2013 TWIN-CAM FREERACE SAILS TEST REVIEW REPORTS
Moving on from the recent 2013 7.0 Multi-Cam racing sails test, we now present our findings on the latest Twin-Cam Freeride/Freerace sails on the shelves.
Twin-Cam sails are designed to deliver a combination of high power and performance with easy handling and hassle free rigging.
With Freeride sails there is always the question of whether cams are necessary or if ‘Rotational Asymetric Foil’ (RAF or rather, as we tend to say these days, just ‘Rotational’) sails are better. While rotationals will usually be slightly lighter and offer easier handling, cams will deliver a more stable wing with a wider wind range and therefore greater blasting potential. So it depends what your freeriding focus is – so bear in mind cambered sails are, broadly speaking, less throwabout and manoeuvrable if you want to do tricks or jumps – but certainly in the larger sizes (over 7.5m) a couple of cams are fully recommended.
Twin-Cams are aimed at any rider looking for racing-style performance but in a much easier-to-handle package. They are far more user friendly than race sails and also deliver a step up in pace and control compared to nearly all rotational sails – not to mention much easier rigging. Twin-Cams are therefore excellent for gustier, say inland locations, perfect for coastal cruising in summer seabreezes and for entry-level racing or GPS Speedsailing competition.
You can read more about our chosen location in Dahab (Egypt) in the board test intro, but while on test we experienced some perfect conditions (15-30 knots with flat water, swell and chop) to test these sails fully and push their wind ranges to the extreme at either end of the scale. We had a broad selection of boards to plug these sails into from freerides, freestyle-waves to full-on slalom boards and our test team also consisted of riders with varying sizes and riding styles, so we really got to examine these sails from every angle to gather valuable feedback.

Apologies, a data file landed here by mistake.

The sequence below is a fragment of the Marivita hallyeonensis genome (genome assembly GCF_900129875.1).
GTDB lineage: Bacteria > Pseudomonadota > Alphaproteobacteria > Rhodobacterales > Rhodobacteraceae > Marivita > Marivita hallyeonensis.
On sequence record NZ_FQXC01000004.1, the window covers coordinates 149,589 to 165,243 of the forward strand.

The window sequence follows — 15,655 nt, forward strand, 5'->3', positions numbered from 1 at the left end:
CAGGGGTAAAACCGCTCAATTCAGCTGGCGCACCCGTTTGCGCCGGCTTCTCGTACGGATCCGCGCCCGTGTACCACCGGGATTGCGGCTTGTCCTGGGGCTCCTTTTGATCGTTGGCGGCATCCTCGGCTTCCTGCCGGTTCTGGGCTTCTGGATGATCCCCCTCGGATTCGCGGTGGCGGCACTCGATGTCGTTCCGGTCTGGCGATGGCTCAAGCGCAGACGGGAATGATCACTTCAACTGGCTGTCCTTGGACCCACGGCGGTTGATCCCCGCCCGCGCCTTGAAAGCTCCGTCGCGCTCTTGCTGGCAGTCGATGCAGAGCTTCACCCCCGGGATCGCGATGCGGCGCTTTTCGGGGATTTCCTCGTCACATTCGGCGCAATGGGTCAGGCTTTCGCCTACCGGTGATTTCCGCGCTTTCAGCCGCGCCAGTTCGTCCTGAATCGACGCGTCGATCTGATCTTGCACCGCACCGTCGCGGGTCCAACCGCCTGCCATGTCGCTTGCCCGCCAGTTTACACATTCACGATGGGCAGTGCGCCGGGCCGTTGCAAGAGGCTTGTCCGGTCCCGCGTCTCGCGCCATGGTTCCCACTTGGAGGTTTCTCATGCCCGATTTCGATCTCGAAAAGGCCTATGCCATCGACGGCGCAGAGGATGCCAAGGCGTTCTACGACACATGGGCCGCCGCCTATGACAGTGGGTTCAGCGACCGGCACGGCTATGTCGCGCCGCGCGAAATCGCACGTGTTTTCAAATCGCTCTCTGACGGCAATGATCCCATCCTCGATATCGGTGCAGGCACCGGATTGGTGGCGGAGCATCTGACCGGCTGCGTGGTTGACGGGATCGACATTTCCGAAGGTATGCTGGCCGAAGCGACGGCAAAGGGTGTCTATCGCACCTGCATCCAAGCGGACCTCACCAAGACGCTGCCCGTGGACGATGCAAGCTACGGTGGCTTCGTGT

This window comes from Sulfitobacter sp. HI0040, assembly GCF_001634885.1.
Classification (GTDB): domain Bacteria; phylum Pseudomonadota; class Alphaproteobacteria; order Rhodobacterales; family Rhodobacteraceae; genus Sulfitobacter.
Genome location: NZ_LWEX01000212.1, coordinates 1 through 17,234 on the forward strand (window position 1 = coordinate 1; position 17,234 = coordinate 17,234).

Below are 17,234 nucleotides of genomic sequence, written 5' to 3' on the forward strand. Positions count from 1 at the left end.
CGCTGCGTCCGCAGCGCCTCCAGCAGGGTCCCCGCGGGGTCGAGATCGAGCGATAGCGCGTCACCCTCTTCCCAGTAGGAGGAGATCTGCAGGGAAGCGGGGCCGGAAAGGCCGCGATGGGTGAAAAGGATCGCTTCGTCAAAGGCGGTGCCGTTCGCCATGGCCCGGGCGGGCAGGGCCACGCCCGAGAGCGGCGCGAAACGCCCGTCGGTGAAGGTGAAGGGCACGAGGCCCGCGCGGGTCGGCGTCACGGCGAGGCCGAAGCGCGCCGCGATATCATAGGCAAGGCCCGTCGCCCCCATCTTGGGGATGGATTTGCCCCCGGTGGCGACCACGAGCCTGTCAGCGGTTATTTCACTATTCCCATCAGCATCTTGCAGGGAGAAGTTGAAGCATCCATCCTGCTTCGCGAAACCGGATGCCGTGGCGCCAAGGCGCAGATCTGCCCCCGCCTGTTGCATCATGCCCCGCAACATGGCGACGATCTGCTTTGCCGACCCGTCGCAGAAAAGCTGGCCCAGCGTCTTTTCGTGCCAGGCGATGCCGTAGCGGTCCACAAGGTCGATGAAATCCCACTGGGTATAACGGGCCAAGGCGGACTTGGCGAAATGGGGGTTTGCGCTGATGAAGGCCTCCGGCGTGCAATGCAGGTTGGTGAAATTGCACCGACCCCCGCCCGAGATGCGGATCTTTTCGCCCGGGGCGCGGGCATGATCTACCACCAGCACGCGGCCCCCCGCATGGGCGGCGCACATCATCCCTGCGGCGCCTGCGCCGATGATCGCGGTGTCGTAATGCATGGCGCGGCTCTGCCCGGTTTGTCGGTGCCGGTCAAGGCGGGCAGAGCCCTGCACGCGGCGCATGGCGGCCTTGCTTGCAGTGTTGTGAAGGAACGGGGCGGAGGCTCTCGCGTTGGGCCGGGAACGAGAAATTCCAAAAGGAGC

Rigging a Twin-Cam sail can be a little trickier and will never be quite as quick as rigging a rotational, but to match their target user these sails are all designed to be as hassle free as possible. It’s always worth checking out the manufacturers’ rigging guides and there are usually some very useful tuning tips there too.
Here’s a few general tips on how to rig cambered sails successfully
Sleeve the mast, without engaging the cams
Apply minimum down-haul and attach the boom
Apply full outhaul
Undo cam zips if fitted
Push the cams into place
Zip-up the pockets to prevent water flooding sleeve
Downhaul fully and make final tweaks
Some narrower sleeved sails often just let you slide the cams on directly and smoothly.
Choosing the correct mast is always a critical factor for how your sail will work and we’d always checking the manufacturers requirements for each particular sail. It’s also advisable to go for the highest carbon content that your budget will extend to as the better the mast, the better the performance your sail will deliver. All of the sails in this test were rigged on high spec masts that were all between 75-100% carbon content. Read on to see which of these will suit you best!